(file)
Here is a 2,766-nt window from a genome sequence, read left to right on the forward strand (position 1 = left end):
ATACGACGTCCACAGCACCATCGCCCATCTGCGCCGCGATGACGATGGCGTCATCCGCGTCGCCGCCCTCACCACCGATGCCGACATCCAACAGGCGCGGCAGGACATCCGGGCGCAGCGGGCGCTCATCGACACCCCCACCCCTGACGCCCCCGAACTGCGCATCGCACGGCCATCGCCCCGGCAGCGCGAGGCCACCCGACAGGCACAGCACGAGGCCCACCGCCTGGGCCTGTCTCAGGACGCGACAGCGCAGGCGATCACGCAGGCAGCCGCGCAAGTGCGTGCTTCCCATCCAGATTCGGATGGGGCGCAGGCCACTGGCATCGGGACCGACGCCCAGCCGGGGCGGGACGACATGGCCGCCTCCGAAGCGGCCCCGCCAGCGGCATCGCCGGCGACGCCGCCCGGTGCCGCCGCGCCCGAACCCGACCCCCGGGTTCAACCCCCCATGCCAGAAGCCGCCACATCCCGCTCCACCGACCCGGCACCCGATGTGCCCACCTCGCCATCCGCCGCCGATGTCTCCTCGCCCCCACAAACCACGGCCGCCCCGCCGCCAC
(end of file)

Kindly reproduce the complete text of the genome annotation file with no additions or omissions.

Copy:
Here is a 2,766-nt window from a genome sequence, read left to right on the forward strand (position 1 = left end):
ATACGACGTCCACAGCACCATCGCCCATCTGCGCCGCGATGACGATGGCGTCATCCGCGTCGCCGCCCTCACCACCGATGCCGACATCCAACAGGCGCGGCAGGACATCCGGGCGCAGCGGGCGCTCATCGACACCCCCACCCCTGACGCCCCCGAACTGCGCATCGCACGGCCATCGCCCCGGCAGCGCGAGGCCACCCGACAGGCACAGCACGAGGCCCACCGCCTGGGCCTGTCTCAGGACGCGACAGCGCAGGCGATCACGCAGGCAGCCGCGCAAGTGCGTGCTTCCCATCCAGATTCGGATGGGGCGCAGGCCACTGGCATCGGGACCGACGCCCAGCCGGGGCGGGACGACATGGCCGCCTCCGAAGCGGCCCCGCCAGCGGCATCGCCGGCGACGCCGCCCGGTGCCGCCGCGCCCGAACCCGACCCCCGGGTTCAACCCCCCATGCCAGAAGCCGCCACATCCCGCTCCACCGACCCGGCACCCGATGTGCCCACCTCGCCATCCGCCGCCGATGTCTCCTCGCCCCCACAAACCACGGCCGCCCCGCCGCCAC